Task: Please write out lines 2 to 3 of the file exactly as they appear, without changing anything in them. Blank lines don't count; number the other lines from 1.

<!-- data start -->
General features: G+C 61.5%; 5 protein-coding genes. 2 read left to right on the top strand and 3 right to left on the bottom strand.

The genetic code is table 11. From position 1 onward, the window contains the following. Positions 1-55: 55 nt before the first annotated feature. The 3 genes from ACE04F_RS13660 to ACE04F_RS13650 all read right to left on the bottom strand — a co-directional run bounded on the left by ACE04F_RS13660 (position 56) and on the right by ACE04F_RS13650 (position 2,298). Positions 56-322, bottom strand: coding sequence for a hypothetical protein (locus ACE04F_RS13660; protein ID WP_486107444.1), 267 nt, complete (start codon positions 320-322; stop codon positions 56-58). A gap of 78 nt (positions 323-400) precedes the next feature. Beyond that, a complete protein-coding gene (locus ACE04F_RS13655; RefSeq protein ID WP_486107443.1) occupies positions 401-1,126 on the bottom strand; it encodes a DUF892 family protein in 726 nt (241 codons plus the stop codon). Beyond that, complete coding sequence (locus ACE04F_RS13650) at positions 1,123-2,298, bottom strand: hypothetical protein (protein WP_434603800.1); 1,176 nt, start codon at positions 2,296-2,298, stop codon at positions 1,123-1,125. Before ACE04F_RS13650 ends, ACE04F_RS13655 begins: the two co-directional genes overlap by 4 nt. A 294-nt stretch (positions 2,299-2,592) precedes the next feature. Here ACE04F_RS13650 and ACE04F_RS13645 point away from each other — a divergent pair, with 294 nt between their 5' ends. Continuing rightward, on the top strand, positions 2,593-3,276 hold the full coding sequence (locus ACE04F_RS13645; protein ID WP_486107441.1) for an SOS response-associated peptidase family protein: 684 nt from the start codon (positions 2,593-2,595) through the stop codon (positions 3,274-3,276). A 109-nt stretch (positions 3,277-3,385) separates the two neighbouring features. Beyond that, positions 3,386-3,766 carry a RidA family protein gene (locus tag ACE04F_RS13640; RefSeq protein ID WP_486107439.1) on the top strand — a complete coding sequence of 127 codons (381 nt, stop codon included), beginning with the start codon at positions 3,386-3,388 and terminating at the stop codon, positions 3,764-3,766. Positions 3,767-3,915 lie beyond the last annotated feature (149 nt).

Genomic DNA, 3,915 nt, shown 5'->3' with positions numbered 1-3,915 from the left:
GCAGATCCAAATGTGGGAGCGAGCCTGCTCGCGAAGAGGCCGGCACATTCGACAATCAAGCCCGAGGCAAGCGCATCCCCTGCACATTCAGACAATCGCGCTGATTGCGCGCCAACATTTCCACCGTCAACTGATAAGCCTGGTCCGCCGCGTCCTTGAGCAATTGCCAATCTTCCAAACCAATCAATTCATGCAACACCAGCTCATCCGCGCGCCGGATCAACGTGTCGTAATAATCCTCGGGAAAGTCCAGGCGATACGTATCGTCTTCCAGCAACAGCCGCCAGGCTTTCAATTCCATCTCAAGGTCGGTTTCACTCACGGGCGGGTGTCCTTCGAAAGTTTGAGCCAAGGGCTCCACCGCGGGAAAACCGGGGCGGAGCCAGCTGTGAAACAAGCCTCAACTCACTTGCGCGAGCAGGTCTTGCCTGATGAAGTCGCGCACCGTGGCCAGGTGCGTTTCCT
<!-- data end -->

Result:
The genetic code is table 11. From position 1 onward, the window contains the following. Positions 1-55: 55 nt before the first annotated feature. The 3 genes from ACE04F_RS13660 to ACE04F_RS13650 all read right to left on the bottom strand — a co-directional run bounded on the left by ACE04F_RS13660 (position 56) and on the right by ACE04F_RS13650 (position 2,298). Positions 56-322, bottom strand: coding sequence for a hypothetical protein (locus ACE04F_RS13660; protein ID WP_486107444.1), 267 nt, complete (start codon positions 320-322; stop codon positions 56-58). A gap of 78 nt (positions 323-400) precedes the next feature. Beyond that, a complete protein-coding gene (locus ACE04F_RS13655; RefSeq protein ID WP_486107443.1) occupies positions 401-1,126 on the bottom strand; it encodes a DUF892 family protein in 726 nt (241 codons plus the stop codon). Beyond that, complete coding sequence (locus ACE04F_RS13650) at positions 1,123-2,298, bottom strand: hypothetical protein (protein WP_434603800.1); 1,176 nt, start codon at positions 2,296-2,298, stop codon at positions 1,123-1,125. Before ACE04F_RS13650 ends, ACE04F_RS13655 begins: the two co-directional genes overlap by 4 nt. A 294-nt stretch (positions 2,299-2,592) precedes the next feature. Here ACE04F_RS13650 and ACE04F_RS13645 point away from each other — a divergent pair, with 294 nt between their 5' ends. Continuing rightward, on the top strand, positions 2,593-3,276 hold the full coding sequence (locus ACE04F_RS13645; protein ID WP_486107441.1) for an SOS response-associated peptidase family protein: 684 nt from the start codon (positions 2,593-2,595) through the stop codon (positions 3,274-3,276). A 109-nt stretch (positions 3,277-3,385) separates the two neighbouring features. Beyond that, positions 3,386-3,766 carry a RidA family protein gene (locus tag ACE04F_RS13640; RefSeq protein ID WP_486107439.1) on the top strand — a complete coding sequence of 127 codons (381 nt, stop codon included), beginning with the start codon at positions 3,386-3,388 and terminating at the stop codon, positions 3,764-3,766. Positions 3,767-3,915 lie beyond the last annotated feature (149 nt).

Genomic DNA, 3,915 nt, shown 5'->3' with positions numbered 1-3,915 from the left: